Examine how the grants could be modified as part of the broader suite of federal apprenticeship supports by taking into account key evaluation findings, including challenges/barriers faced by groups such as, women, and Indigenous people.

Management response

The Skills and Employment Branch and the Transformation and Integrated Service Management Branch would like to thank the Evaluation Directorate and all parties involved in conducting the 2017 to 2019 evaluation of the Apprenticeship Grants program, in particular, the contribution of all stakeholders, key informants, and program officials consulted.

Apprenticeship Grants are intended to help apprentices pursue and complete their training in Red Seal trades. The program comprises three grants: the Apprenticeship Incentive Grant; the Apprenticeship Incentive Grant for Women that is currently being piloted to encourage women to pursue careers in Red Seal trades, where they are underrepresentedFootnote 7 and the Apprenticeship Completion Grant. Eligibility for this program is tied to the Red Seal trades which support the mobility of skilled tradespeople based on national standards.

The fundamental issue examined in the evaluation was whether or not the grants contribute to attracting new apprentices to the trades and support apprentice progression and completion. In addition, the evaluation examined: (i) the financial barriers to apprenticeship progression and completion and the extent to which the grants and other factors are influential to reducing these barriers, (ii) awareness levels and their impact on take-up, and (iii) the effectiveness of service delivery.

Management agrees with the evaluation recommendation. It aligns with Budget 2019 direction, to examine options to realign program objectives within a Pan-Canadian Apprenticeship Strategy to maximize the effectiveness of federal investments in Apprenticeship.

Action plan

As part of the Budget 2019 engagement to develop a new apprenticeship strategy, consultations will be conducted in 2019. These will also help inform whether and how the Apprenticeship Grants should be modified as part of the broader suite of federal apprenticeship supports. Results from the consultations, as well as the key evaluation findings, including challenges/barriers faced by groups such as women and Indigenous, will be analysed and used to develop the recommendations that will follow before the end of 2020. These findings will also inform potential changes to the Apprenticeship Grant logic model.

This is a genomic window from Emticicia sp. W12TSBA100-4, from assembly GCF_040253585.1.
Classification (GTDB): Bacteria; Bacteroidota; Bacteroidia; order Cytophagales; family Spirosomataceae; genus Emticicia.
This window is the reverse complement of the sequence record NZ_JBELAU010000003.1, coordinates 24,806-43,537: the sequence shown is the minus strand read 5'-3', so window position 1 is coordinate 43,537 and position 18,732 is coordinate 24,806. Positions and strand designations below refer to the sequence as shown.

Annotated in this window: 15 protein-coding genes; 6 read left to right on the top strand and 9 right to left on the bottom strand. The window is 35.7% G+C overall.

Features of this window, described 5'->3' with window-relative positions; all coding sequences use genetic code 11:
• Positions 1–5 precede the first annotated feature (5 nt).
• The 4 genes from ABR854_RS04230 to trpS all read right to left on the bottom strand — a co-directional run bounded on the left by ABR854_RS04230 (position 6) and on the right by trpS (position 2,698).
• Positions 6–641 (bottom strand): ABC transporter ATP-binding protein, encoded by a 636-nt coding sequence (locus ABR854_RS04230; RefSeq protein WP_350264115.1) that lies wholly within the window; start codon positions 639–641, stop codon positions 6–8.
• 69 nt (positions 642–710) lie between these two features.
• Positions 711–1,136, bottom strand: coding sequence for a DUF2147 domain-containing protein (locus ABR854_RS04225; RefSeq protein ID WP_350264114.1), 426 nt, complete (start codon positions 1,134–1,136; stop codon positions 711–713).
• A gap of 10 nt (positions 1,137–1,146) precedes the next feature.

The Grants provide support to pursue and complete apprenticeships in the Red Seal trades.

Table 1: Description of the Apprenticeship Grants
Type of Grant Description Launch date Number of Grants issued since inceptionFootnote 8
Apprenticeship Incentive Grant $1,000 per year/level (maximum $2,000) for first and/or second year of training program January 2007 579,700 (4,100 grants issued per month on average)
Apprenticeship Completion Grant $2,000 upon completion of apprenticeship July 2009 233,400 (2,080 grants issued per month on average)
Apprenticeship Incentive Grant for Women (5-year pilot) $3,000 per year/level (maximum $6,000) for first and/or second year of training program in Red Seal trades where women are under-represented December 2018 Over 400

Role of government

In 2015, 4 million people in Canada worked in skilled-trade occupations, an estimated 22.1% of employed Canadians.Footnote 9